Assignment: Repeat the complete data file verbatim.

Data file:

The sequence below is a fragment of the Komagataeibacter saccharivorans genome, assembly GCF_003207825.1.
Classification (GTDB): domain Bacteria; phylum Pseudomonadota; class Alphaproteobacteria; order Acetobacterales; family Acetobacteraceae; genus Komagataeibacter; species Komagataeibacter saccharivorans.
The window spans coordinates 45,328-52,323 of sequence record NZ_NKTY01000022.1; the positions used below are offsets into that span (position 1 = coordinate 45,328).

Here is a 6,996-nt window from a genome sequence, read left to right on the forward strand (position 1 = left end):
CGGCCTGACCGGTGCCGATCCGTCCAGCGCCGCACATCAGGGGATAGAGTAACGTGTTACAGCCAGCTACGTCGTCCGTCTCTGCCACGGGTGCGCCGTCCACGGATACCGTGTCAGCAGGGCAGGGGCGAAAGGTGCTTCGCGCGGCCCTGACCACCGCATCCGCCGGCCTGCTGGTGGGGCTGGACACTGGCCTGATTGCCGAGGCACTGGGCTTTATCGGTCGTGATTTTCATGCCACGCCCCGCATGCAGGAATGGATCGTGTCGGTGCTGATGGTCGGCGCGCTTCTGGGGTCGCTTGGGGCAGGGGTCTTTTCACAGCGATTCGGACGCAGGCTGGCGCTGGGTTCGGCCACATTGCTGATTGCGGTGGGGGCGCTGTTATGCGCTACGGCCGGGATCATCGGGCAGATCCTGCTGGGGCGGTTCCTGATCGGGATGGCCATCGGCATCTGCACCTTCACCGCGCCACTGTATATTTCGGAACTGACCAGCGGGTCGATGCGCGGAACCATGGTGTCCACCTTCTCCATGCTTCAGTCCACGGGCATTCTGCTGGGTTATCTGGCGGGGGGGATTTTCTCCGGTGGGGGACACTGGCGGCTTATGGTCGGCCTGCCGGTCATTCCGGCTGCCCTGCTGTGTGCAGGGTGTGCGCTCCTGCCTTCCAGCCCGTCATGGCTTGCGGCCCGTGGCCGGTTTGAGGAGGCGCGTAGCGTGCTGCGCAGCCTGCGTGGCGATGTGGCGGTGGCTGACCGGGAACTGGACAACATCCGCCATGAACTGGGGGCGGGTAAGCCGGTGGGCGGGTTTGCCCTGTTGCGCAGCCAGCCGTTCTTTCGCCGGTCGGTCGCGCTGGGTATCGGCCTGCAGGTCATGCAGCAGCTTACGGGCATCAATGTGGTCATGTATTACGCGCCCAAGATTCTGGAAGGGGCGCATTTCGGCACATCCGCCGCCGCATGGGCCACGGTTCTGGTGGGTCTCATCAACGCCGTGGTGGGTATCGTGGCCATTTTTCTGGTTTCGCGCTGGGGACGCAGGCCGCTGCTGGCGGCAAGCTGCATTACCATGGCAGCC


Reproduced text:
The sequence below is a fragment of the Komagataeibacter saccharivorans genome, assembly GCF_003207825.1.
Classification (GTDB): domain Bacteria; phylum Pseudomonadota; class Alphaproteobacteria; order Acetobacterales; family Acetobacteraceae; genus Komagataeibacter; species Komagataeibacter saccharivorans.
The window spans coordinates 45,328-52,323 of sequence record NZ_NKTY01000022.1; the positions used below are offsets into that span (position 1 = coordinate 45,328).

Here is a 6,996-nt window from a genome sequence, read left to right on the forward strand (position 1 = left end):
CGGCCTGACCGGTGCCGATCCGTCCAGCGCCGCACATCAGGGGATAGAGTAACGTGTTACAGCCAGCTACGTCGTCCGTCTCTGCCACGGGTGCGCCGTCCACGGATACCGTGTCAGCAGGGCAGGGGCGAAAGGTGCTTCGCGCGGCCCTGACCACCGCATCCGCCGGCCTGCTGGTGGGGCTGGACACTGGCCTGATTGCCGAGGCACTGGGCTTTATCGGTCGTGATTTTCATGCCACGCCCCGCATGCAGGAATGGATCGTGTCGGTGCTGATGGTCGGCGCGCTTCTGGGGTCGCTTGGGGCAGGGGTCTTTTCACAGCGATTCGGACGCAGGCTGGCGCTGGGTTCGGCCACATTGCTGATTGCGGTGGGGGCGCTGTTATGCGCTACGGCCGGGATCATCGGGCAGATCCTGCTGGGGCGGTTCCTGATCGGGATGGCCATCGGCATCTGCACCTTCACCGCGCCACTGTATATTTCGGAACTGACCAGCGGGTCGATGCGCGGAACCATGGTGTCCACCTTCTCCATGCTTCAGTCCACGGGCATTCTGCTGGGTTATCTGGCGGGGGGGATTTTCTCCGGTGGGGGACACTGGCGGCTTATGGTCGGCCTGCCGGTCATTCCGGCTGCCCTGCTGTGTGCAGGGTGTGCGCTCCTGCCTTCCAGCCCGTCATGGCTTGCGGCCCGTGGCCGGTTTGAGGAGGCGCGTAGCGTGCTGCGCAGCCTGCGTGGCGATGTGGCGGTGGCTGACCGGGAACTGGACAACATCCGCCATGAACTGGGGGCGGGTAAGCCGGTGGGCGGGTTTGCCCTGTTGCGCAGCCAGCCGTTCTTTCGCCGGTCGGTCGCGCTGGGTATCGGCCTGCAGGTCATGCAGCAGCTTACGGGCATCAATGTGGTCATGTATTACGCGCCCAAGATTCTGGAAGGGGCGCATTTCGGCACATCCGCCGCCGCATGGGCCACGGTTCTGGTGGGTCTCATCAACGCCGTGGTGGGTATCGTGGCCATTTTTCTGGTTTCGCGCTGGGGACGCAGGCCGCTGCTGGCGGCAAGCTGCATTACCATGGCAGCC